How Amul swung the great Indian milk run9 min read . Updated: 14 Jul 2020, 08:13 AM IST
- The farmer-owned dairy cooperative is a case study in seamlessly maintaining supply chains during a pandemic
- While many businesses have struggled to maintain their supply lines, Amul is likely to gain market share in 2020-21. Managing director R.S. Sodhi expects an enviable 15-16% revenue growth
NEW DELHI : Like millions of householders in India, Devender Sodhi, too, was glued to her television late evening on 24 March. India’s Prime Minister Narendra Modi was expected to unveil a covid-19 crisis management plan. Barely six minutes into his speech, Modi announced a stringent 21-day lockdown to control the spread of the novel coronavirus.
No one will be allowed to move out of their homes from midnight, the Prime Minister proclaimed. Panicky households rushed to grocery stores to stock up on essentials. Twenty-two minutes into his speech, Modi said essential services would be exempted from the lockdown, but many did not wait that long.
Sodhi alerted her husband immediately after the speech. She wanted to stock up on milk, curd, butter and cottage cheese. The husband took a brisk seven-minute walk to reach the nearest milk parlour, but by then the shelves were nearly empty. He picked up whatever little was left: two small packs of curd and a pouch of butter milk.
Families across India went through a similar situation that night. The only difference is, the Sodhis are no ordinary household. The husband, Rupinder Singh Sodhi, happens to be the managing director of Amul, a popular household brand and India’s largest dairy company with an annual turnover of ₹52,000 crore.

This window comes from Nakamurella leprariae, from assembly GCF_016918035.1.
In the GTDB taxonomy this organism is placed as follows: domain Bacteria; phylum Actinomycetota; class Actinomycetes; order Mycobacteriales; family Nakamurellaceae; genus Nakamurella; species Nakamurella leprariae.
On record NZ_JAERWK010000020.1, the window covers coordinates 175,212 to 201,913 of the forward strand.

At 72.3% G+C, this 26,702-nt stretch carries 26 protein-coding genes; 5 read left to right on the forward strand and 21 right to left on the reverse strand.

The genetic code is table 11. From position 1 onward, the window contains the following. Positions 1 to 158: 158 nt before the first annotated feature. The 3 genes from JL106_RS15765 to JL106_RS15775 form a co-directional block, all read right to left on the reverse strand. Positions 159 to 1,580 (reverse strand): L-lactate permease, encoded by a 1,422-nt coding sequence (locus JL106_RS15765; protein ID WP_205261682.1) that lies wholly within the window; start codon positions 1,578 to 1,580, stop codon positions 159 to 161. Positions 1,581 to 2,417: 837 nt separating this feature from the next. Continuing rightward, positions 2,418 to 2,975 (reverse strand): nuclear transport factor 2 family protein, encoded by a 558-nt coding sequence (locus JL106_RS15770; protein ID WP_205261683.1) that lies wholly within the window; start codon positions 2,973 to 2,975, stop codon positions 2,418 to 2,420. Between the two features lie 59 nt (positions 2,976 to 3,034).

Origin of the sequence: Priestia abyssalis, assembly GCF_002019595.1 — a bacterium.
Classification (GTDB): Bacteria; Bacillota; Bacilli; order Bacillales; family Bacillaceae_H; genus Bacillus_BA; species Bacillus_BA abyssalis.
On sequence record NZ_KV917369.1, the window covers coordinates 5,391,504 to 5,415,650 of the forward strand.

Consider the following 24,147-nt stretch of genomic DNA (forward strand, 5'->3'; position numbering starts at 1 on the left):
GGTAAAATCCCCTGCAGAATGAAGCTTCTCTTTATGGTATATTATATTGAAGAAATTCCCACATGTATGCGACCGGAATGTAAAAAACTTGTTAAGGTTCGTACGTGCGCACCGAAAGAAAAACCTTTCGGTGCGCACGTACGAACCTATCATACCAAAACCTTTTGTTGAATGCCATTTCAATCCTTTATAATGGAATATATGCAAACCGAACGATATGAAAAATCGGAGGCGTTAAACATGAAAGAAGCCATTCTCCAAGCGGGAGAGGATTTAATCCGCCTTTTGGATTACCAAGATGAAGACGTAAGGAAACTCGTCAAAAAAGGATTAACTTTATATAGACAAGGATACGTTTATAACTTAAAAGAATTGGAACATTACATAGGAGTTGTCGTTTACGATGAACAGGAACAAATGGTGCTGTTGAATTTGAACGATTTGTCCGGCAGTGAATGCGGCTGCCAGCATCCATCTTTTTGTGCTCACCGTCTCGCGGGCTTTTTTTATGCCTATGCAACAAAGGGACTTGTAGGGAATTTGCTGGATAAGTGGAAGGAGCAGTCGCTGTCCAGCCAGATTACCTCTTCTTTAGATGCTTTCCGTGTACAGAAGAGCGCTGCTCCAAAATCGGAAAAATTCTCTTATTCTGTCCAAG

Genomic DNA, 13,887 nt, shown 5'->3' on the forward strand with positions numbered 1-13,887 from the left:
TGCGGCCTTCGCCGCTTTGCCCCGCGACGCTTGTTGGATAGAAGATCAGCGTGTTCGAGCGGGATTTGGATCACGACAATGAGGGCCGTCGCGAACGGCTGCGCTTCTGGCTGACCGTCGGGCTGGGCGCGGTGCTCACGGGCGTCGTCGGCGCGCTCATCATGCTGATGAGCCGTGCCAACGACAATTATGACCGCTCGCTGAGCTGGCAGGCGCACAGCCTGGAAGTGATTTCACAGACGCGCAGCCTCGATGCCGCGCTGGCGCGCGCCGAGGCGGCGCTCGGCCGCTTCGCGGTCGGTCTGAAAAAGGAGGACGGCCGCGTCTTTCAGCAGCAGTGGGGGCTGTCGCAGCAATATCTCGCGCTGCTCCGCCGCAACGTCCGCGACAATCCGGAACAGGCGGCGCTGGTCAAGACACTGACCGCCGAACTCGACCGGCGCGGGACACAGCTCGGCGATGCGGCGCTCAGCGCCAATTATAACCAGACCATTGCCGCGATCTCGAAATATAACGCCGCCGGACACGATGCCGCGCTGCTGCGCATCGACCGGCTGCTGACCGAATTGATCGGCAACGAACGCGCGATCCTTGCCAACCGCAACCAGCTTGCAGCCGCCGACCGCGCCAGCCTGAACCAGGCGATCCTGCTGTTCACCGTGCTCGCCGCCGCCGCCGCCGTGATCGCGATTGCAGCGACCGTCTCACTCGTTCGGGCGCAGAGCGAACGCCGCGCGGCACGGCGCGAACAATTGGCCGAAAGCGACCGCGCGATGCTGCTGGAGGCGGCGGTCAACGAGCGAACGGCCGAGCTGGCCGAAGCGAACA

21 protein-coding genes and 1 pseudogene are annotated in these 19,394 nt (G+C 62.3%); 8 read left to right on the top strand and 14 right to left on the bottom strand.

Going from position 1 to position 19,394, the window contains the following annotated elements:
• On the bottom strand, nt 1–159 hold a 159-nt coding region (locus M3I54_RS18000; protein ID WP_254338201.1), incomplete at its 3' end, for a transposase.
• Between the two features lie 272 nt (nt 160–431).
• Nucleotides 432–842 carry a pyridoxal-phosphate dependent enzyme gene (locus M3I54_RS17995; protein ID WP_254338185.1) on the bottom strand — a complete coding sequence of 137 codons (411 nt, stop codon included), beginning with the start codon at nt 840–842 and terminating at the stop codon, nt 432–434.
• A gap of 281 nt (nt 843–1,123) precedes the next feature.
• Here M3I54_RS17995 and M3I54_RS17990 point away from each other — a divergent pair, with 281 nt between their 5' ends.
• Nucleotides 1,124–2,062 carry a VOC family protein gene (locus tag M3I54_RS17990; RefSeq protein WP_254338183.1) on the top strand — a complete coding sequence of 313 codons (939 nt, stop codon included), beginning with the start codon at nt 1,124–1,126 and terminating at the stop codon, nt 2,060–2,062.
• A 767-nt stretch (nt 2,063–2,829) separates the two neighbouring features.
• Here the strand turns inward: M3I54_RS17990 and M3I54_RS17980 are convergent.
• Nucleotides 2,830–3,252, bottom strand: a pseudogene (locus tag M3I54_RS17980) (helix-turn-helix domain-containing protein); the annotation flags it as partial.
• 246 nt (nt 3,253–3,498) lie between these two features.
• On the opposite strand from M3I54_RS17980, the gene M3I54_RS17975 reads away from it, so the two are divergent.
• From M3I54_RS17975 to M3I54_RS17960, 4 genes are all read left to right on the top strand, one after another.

On his way back, R.S. Sodhi thought, “If my own family is panicking what others must be going through." On reaching home, he quickly put out a video—shot by his wife on a mobile phone—assuring households that milk supplies will be normal. Being an essential food item, dairy products are exempted from the lockdown.
Around the time Sodhi recorded the video message which was sent out to news channels and social media, a crowd was gathering outside a warehouse more than 3,000km away. For the residents of Lunglei, a small hill town in north-eastern India’s Mizoram state, 9pm is well past midnight; shops usually down their shutters by six in the evening, but this wasn’t any other day.
“There was a winding queue outside our warehouse and we had no choice but to do retail sales," said Jennyfar Hrahshel, a distributor for Amul and other consumer products from the town. Her team worked late into the night. To Hrahshel’s surprise, there were no disruptions the next morning. The milk truck arrived on time.
Over the next three months she fulfilled the rising demand for milk as household consumption shot up. Demand for the iconic Amul butter and products like cheese nearly doubled, but there were no shortages.